Swatantra Veer Savarkar

Swatantra Veer Savarkar
Swatantra Veer Savarkar
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Telling chapters of one’s life is not an easy task. But still Randeep Hooda’s Swatantra Veer Savarkar — a biopic on Vinayak Damodar Savarkar — attempts to do this, tries to break down and chronicle the important events from his life, and gives us a three-hour-long biographical movie that clicks in places and fails to grab your attention for the rest.

Covering over a decade including both pre independence era starting from 1857 and post independence till 1966, the film unabashedly tells the story through its much controversial hero. And it doesn’t bat an eyelid while doing so, especially when putting him up as a revered figure with ideals that many may not have endorsed initially, but would eventually come around to. Consequently, Swatantra Veer Savarkar ends up being a one-sided narrative that is disinterested in presenting an even-handed view about the contributions made towards India’s struggle for freedom.

Film’s premise

A politician, activist and writer, Savarkar propagated Hindutva and the idea of Akhand Bharat (undivided India) believed in armed revolution against British rule unlike Mahatma Gandhi’s non-violent beliefs and ideologies. However, there was no endorsement or advocacy for violence in the movie which came as a relief.

It brings into focus contribution and sacrifices of armed revolutionaries whom we tend to look down upon because only non-violence is assumed to have played part in India’s freedom. Using bold newspaper headlines to show rise fall of Savarkar was motivated by need — let us know about his early life; high points during his time in England where he joined hands with India House and Free India Society; arrest by British Police; imprisonment; countless mercy petitions to British authorities as political prisoner among others.

Savarkar’s life is such an enigma

Some called him patriot while others referred to him as bomb ‘golavala’ who incited violence. He was charged with conspiracy theories and cleared of them on different occasions. What makes Savarkar’s life so captivating are his sacrifices for India’s freedom struggle and the film takes its time in unpacking this. The first half is a great build up showing us young Savarkar as a child adoring his elder brother (Amit Sial) and later on, being extremely loyal to wife Yamunabai (Ankita Lokhande) also serving as charming law student full of confidence while studying England. Unfortunately, second half nosedives both regarding storyline and Hooda’s direction. Somewhere along the way, he loses plot and goes all over unable to figure out how to bring everything back together.

Randeep Hooda shines through the movie

Amidst all the highs lows, one thing that undoubtedly stands out throughout this film is Randeep Hooda playing lead role which he is also credited for directing, co-writing producing it too. His incredible physical transformation (losing 30kgs) with bones sticking out everywhere from under his skin coupled with rotting teeth still remains both a spectacle worth seeing but equally hard to watch at times too.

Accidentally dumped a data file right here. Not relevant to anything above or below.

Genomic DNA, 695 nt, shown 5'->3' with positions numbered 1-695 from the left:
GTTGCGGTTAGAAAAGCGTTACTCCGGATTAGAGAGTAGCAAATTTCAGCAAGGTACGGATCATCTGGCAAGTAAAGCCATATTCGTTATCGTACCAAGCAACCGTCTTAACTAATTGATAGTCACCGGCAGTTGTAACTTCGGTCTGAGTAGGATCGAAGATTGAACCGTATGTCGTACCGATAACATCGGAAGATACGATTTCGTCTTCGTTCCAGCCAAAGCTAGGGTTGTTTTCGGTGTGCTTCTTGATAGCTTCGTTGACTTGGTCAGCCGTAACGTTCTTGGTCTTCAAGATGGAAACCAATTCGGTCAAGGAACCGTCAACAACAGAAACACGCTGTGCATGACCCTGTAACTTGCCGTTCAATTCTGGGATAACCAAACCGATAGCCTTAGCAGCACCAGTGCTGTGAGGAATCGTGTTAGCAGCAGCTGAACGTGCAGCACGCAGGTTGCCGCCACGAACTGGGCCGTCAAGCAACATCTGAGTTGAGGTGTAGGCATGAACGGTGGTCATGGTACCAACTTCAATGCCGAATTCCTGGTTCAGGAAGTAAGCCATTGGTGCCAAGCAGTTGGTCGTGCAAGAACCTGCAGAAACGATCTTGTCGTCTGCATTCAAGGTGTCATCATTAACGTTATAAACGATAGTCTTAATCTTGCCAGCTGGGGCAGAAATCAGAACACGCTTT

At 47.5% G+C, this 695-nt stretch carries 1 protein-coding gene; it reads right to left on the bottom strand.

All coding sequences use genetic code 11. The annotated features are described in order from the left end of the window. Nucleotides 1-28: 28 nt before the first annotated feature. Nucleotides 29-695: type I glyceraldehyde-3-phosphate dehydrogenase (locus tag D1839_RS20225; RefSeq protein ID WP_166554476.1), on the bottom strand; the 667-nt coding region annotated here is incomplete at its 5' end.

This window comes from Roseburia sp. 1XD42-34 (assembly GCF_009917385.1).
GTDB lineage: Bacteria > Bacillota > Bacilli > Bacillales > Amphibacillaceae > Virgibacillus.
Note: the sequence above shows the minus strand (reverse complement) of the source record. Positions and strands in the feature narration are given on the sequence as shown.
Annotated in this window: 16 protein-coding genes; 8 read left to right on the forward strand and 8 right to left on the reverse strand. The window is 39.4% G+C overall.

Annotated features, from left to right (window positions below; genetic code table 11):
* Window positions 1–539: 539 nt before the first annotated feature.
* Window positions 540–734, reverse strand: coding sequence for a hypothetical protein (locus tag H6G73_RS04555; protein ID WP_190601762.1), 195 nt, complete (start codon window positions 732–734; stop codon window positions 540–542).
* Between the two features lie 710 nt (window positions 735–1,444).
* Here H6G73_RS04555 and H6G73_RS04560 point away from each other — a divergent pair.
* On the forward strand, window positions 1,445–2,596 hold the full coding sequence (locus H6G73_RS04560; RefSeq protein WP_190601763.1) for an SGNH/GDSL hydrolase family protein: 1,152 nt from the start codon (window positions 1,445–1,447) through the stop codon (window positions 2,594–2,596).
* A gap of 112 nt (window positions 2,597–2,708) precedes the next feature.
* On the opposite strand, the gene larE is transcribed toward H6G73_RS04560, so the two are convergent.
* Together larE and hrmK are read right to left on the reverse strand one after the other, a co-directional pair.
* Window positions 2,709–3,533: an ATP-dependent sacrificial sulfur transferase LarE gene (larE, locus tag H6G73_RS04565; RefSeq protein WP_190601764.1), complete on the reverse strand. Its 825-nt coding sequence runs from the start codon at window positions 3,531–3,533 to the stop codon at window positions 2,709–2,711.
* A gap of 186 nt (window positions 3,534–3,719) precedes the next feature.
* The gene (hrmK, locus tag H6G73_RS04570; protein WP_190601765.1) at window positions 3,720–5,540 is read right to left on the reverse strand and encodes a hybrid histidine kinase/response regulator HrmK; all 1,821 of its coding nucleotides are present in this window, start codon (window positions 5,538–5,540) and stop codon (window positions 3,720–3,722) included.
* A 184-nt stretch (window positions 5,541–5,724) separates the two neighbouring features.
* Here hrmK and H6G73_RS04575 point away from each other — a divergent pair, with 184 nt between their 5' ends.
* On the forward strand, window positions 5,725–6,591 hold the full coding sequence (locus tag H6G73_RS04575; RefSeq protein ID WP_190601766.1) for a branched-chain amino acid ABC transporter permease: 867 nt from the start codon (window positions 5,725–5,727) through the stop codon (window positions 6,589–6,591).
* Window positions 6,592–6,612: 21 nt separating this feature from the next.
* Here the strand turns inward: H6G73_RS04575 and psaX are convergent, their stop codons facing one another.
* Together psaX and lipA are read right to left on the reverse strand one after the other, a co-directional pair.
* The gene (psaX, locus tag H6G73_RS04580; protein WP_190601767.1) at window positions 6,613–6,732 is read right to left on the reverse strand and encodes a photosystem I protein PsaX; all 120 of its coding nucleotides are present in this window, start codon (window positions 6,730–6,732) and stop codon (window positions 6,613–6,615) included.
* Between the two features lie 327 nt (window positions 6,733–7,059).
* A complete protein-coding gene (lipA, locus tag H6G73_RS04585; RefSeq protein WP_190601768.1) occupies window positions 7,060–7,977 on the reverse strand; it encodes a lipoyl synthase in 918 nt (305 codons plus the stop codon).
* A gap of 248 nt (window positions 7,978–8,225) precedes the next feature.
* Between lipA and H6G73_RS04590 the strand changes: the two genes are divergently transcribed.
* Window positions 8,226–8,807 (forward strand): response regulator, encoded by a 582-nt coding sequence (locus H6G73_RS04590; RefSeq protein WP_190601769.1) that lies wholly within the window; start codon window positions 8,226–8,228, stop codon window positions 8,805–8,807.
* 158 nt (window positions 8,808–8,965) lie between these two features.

In the notorious Andaman and Nicobar Islands’ cellular jail, where he was imprisoned, and then Kaalapani’s solitary confinement, they show him being beaten up many times in different shots. Every time you watch it, your heart sinks. He performs brilliantly as both a heroic leader and a helpless prisoner. The portrayal of Savarkar by Hooda is simply amazing — from his body language to dialogue delivery — even the voiceover done by him leaves no doubt about his acting skills.

Scenes are handled with maturity and dignity

Many thought that the clash between Gandhi and Savarkar’s ideologies would be at the center of the film but thankfully this wasn’t entirely true. Directed by Mahesh Manjrekar, this is one such scene in which Swatantra Veer Savarkar (Randeep Hooda) can be seen interacting with Mahatma Gandhi (played by Rajesh Khera) very respectfully without any sign of provocation or argument. However there is a moment when he tells about how big has Gandhi become? This line might make people laugh but its an obvious sarcasm on gandhi . But i am sure swatantra veer savarkar did not want it to be shown like this ,the intention behind all these changes were made So That his image does not look flawless on screen but still throughout the movie we can see that they have tried to correct certain things about themselves through story telling part only which are quite subtle yet effective such as when Randeep says “I do not dislike Gandhiji I just don’t like non-violence” or “I don’t hate Britishers I hate slavery ,injustice & oppression”.

Final thoughts

The length and editing are the film’s biggest drawbacks. It’s almost three hours long so it drags more than what you would expect.Rajesh Khanna shines through as always though i felt like he had so much to say that even with this running time 

It was difficult for him hold onto our attention because there is only one actor in the whole movie ,which is not fair. I would have loved if they made a long format episodic series on Savarkar’s life with such extensive research and understanding of the subject instead of this never-ending film where after point, it starts going nowhere and we stop caring about what happens next. But still Randeep Hooda’s performance saves some face for it so watch it once atleast.

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